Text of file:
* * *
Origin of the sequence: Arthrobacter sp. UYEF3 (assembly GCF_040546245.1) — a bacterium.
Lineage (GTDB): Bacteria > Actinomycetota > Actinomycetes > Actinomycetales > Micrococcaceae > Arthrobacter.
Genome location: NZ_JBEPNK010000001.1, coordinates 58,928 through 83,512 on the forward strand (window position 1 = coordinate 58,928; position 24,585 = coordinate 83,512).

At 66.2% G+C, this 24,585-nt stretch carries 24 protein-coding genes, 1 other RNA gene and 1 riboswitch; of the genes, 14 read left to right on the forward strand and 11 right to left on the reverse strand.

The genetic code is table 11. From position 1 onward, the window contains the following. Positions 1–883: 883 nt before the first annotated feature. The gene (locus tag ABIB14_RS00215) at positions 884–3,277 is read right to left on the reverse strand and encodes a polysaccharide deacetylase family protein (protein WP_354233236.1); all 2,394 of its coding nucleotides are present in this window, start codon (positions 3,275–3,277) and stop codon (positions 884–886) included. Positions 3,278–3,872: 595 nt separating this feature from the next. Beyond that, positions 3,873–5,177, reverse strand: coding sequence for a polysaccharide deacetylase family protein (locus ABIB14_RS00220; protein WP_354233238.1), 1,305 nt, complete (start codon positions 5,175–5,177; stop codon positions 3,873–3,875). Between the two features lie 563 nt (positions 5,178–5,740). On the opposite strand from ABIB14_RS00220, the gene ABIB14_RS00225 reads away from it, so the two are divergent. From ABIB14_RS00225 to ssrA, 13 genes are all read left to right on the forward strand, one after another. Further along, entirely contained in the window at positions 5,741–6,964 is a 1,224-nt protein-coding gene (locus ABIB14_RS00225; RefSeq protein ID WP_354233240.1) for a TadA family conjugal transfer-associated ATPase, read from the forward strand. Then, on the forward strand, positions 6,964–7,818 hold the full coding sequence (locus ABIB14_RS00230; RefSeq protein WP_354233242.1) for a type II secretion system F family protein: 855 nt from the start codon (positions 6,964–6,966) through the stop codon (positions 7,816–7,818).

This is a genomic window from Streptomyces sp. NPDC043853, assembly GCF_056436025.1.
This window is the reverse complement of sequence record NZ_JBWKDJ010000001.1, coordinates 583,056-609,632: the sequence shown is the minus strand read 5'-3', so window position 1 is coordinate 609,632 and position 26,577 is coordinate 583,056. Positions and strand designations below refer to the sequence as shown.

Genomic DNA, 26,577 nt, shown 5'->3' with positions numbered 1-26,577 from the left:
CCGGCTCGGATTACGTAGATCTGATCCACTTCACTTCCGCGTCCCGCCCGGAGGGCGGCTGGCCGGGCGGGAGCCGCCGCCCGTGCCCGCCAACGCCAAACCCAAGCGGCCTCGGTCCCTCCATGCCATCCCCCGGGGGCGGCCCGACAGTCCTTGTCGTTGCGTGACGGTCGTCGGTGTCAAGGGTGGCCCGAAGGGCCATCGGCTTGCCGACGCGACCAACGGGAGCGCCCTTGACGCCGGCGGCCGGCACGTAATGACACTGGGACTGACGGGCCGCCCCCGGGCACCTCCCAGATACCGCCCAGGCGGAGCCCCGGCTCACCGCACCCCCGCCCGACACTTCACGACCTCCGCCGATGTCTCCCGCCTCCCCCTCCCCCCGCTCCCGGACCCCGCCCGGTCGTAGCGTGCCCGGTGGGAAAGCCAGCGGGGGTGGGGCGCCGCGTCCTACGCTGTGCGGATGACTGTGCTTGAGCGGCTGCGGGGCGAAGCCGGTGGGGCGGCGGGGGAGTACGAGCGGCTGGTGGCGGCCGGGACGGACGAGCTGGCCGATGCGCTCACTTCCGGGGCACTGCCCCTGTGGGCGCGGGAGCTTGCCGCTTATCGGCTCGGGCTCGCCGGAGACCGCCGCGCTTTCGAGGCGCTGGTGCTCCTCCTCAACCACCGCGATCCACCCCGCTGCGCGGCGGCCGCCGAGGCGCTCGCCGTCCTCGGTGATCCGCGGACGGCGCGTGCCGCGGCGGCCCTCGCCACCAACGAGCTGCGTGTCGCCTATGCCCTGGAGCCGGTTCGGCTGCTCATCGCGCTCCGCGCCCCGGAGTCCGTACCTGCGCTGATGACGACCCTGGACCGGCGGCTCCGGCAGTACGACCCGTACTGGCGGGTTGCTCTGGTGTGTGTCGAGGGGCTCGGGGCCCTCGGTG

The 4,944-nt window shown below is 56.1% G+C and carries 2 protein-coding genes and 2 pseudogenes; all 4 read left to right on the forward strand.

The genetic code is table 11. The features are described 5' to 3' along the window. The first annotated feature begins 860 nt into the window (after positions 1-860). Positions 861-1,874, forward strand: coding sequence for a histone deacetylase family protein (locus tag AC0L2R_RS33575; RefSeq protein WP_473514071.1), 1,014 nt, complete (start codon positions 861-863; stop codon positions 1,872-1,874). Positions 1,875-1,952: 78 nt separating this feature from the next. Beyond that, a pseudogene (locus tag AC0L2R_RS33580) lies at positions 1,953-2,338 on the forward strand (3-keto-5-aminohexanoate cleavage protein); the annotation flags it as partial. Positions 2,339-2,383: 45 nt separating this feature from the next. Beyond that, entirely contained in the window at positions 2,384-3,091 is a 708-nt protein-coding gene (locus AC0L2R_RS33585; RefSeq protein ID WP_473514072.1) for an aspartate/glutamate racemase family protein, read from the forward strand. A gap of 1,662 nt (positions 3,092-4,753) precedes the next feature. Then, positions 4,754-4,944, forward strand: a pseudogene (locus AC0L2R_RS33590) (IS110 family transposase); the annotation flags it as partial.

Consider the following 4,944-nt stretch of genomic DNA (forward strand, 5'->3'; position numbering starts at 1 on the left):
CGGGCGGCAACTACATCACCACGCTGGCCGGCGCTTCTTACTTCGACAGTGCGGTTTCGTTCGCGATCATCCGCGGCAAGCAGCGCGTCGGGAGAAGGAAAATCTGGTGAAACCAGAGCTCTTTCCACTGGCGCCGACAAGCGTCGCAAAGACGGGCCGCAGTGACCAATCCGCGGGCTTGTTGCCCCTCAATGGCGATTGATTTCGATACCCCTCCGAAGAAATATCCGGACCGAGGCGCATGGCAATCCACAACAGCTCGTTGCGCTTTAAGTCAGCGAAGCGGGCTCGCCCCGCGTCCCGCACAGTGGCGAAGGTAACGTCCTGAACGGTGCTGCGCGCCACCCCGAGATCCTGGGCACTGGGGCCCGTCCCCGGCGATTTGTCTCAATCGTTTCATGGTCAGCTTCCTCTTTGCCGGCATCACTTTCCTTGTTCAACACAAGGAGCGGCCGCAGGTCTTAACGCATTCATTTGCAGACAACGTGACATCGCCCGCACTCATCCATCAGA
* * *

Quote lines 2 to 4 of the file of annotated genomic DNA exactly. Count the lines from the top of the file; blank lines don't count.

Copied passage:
Lineage (GTDB): Bacteria > Actinomycetota > Actinomycetes > Actinomycetales > Micrococcaceae > Arthrobacter.
Genome location: NZ_JBEPNK010000001.1, coordinates 58,928 through 83,512 on the forward strand (window position 1 = coordinate 58,928; position 24,585 = coordinate 83,512).

At 66.2% G+C, this 24,585-nt stretch carries 24 protein-coding genes, 1 other RNA gene and 1 riboswitch; of the genes, 14 read left to right on the forward strand and 11 right to left on the reverse strand.